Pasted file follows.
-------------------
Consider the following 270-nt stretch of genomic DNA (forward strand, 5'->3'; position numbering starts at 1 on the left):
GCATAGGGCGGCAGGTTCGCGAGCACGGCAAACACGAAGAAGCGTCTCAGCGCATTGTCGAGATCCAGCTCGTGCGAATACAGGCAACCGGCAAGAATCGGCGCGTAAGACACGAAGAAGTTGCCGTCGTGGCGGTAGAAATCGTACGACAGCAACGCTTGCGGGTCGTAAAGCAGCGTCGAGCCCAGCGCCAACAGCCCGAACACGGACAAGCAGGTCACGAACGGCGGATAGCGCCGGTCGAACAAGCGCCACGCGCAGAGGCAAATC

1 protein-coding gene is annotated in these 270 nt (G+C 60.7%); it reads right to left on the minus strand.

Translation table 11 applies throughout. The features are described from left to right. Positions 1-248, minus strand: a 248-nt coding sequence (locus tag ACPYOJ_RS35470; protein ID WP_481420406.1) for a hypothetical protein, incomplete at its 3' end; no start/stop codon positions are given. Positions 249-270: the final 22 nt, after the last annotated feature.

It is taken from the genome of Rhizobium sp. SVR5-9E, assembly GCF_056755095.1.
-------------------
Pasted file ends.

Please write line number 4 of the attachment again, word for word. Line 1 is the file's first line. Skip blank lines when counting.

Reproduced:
Translation table 11 applies throughout. The features are described from left to right. Positions 1-248, minus strand: a 248-nt coding sequence (locus tag ACPYOJ_RS35470; protein ID WP_481420406.1) for a hypothetical protein, incomplete at its 3' end; no start/stop codon positions are given. Positions 249-270: the final 22 nt, after the last annotated feature.